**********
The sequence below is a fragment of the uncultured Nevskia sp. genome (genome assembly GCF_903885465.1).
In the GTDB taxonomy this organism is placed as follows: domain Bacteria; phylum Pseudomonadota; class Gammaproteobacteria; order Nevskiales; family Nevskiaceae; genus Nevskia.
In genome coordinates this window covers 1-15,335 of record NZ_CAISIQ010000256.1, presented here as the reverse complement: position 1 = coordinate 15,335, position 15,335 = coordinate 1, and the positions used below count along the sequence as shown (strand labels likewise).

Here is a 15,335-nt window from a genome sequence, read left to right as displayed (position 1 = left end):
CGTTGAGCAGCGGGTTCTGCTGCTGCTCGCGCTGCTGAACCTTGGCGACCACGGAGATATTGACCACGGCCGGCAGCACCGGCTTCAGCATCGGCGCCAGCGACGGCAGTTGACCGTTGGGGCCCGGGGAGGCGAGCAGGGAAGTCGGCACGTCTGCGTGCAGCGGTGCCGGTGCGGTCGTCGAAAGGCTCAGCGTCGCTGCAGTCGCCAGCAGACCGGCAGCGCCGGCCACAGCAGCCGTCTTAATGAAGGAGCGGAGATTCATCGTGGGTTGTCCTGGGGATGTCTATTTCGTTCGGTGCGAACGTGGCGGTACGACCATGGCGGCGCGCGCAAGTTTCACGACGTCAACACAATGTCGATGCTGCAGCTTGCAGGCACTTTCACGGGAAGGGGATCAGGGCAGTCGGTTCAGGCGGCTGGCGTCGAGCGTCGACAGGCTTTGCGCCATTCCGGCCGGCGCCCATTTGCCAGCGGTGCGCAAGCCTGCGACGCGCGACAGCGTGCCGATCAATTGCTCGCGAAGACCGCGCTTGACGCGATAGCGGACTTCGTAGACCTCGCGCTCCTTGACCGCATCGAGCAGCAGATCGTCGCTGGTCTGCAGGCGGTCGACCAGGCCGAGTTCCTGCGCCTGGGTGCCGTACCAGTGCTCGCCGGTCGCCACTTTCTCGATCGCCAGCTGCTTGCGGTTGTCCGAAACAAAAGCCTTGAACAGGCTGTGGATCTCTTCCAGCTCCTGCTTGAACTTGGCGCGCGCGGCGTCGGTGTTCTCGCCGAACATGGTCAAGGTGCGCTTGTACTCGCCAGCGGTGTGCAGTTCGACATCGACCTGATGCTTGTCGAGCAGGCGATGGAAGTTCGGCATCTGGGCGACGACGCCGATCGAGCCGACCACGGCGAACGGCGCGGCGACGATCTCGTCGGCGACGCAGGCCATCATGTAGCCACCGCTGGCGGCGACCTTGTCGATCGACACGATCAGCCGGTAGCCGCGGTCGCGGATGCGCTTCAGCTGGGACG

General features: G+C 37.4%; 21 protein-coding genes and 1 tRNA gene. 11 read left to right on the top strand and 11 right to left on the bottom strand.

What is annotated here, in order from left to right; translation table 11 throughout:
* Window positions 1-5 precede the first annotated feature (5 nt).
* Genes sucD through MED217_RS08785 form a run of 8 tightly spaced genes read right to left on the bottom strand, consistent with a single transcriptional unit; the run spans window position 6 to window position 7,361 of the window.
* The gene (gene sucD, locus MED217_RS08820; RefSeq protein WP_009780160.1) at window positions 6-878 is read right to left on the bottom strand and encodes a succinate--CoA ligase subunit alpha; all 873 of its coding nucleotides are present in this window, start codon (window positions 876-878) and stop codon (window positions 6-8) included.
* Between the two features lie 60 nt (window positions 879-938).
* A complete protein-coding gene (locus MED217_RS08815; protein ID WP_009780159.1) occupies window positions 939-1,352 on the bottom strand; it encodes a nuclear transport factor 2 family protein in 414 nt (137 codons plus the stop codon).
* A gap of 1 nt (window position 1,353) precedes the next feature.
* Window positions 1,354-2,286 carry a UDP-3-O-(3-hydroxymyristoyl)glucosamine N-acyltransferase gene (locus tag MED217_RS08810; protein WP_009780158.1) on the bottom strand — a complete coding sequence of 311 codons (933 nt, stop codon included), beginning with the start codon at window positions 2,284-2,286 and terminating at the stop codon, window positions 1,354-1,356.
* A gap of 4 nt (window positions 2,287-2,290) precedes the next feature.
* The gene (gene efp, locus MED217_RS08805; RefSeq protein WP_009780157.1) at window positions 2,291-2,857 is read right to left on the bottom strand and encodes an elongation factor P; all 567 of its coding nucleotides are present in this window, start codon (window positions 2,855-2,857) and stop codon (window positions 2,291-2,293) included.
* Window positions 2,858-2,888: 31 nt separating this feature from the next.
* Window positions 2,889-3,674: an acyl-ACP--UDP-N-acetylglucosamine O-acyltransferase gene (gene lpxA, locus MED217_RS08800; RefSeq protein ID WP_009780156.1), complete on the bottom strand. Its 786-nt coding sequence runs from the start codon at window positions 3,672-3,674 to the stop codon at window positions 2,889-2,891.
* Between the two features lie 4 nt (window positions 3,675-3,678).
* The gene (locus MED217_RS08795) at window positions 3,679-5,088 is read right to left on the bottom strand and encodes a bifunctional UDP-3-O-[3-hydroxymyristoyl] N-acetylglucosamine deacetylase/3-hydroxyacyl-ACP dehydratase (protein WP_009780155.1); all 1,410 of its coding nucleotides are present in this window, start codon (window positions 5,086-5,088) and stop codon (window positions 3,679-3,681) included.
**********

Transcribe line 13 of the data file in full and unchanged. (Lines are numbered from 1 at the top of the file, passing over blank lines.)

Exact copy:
* A gap of 1 nt (window position 1,353) precedes the next feature.